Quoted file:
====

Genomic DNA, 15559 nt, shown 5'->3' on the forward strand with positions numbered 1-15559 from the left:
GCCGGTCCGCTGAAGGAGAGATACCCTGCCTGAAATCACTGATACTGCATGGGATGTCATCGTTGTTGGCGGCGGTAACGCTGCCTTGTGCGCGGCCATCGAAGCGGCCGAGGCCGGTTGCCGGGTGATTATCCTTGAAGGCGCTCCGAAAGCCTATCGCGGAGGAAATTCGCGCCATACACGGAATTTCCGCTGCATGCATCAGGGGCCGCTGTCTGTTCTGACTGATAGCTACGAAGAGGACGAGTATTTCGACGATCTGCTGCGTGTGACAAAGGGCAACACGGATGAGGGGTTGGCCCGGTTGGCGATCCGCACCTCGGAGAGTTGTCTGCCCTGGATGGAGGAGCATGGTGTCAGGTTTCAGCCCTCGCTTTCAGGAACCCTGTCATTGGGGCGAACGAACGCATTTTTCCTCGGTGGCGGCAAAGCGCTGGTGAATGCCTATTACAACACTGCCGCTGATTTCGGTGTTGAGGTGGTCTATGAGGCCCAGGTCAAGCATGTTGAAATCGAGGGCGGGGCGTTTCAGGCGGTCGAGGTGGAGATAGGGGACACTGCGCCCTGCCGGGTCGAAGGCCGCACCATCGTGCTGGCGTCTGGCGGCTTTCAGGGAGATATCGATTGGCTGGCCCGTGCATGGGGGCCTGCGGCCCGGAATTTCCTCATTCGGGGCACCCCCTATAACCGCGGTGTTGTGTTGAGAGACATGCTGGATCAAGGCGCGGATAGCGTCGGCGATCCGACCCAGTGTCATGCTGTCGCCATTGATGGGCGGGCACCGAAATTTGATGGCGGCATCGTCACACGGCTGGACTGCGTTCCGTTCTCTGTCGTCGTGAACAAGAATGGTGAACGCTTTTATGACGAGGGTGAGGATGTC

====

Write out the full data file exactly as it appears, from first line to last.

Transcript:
Genomic DNA, 15559 nt, shown 5'->3' on the forward strand with positions numbered 1-15559 from the left:
GCCGGTCCGCTGAAGGAGAGATACCCTGCCTGAAATCACTGATACTGCATGGGATGTCATCGTTGTTGGCGGCGGTAACGCTGCCTTGTGCGCGGCCATCGAAGCGGCCGAGGCCGGTTGCCGGGTGATTATCCTTGAAGGCGCTCCGAAAGCCTATCGCGGAGGAAATTCGCGCCATACACGGAATTTCCGCTGCATGCATCAGGGGCCGCTGTCTGTTCTGACTGATAGCTACGAAGAGGACGAGTATTTCGACGATCTGCTGCGTGTGACAAAGGGCAACACGGATGAGGGGTTGGCCCGGTTGGCGATCCGCACCTCGGAGAGTTGTCTGCCCTGGATGGAGGAGCATGGTGTCAGGTTTCAGCCCTCGCTTTCAGGAACCCTGTCATTGGGGCGAACGAACGCATTTTTCCTCGGTGGCGGCAAAGCGCTGGTGAATGCCTATTACAACACTGCCGCTGATTTCGGTGTTGAGGTGGTCTATGAGGCCCAGGTCAAGCATGTTGAAATCGAGGGCGGGGCGTTTCAGGCGGTCGAGGTGGAGATAGGGGACACTGCGCCCTGCCGGGTCGAAGGCCGCACCATCGTGCTGGCGTCTGGCGGCTTTCAGGGAGATATCGATTGGCTGGCCCGTGCATGGGGGCCTGCGGCCCGGAATTTCCTCATTCGGGGCACCCCCTATAACCGCGGTGTTGTGTTGAGAGACATGCTGGATCAAGGCGCGGATAGCGTCGGCGATCCGACCCAGTGTCATGCTGTCGCCATTGATGGGCGGGCACCGAAATTTGATGGCGGCATCGTCACACGGCTGGACTGCGTTCCGTTCTCTGTCGTCGTGAACAAGAATGGTGAACGCTTTTATGACGAGGGTGAGGATGTC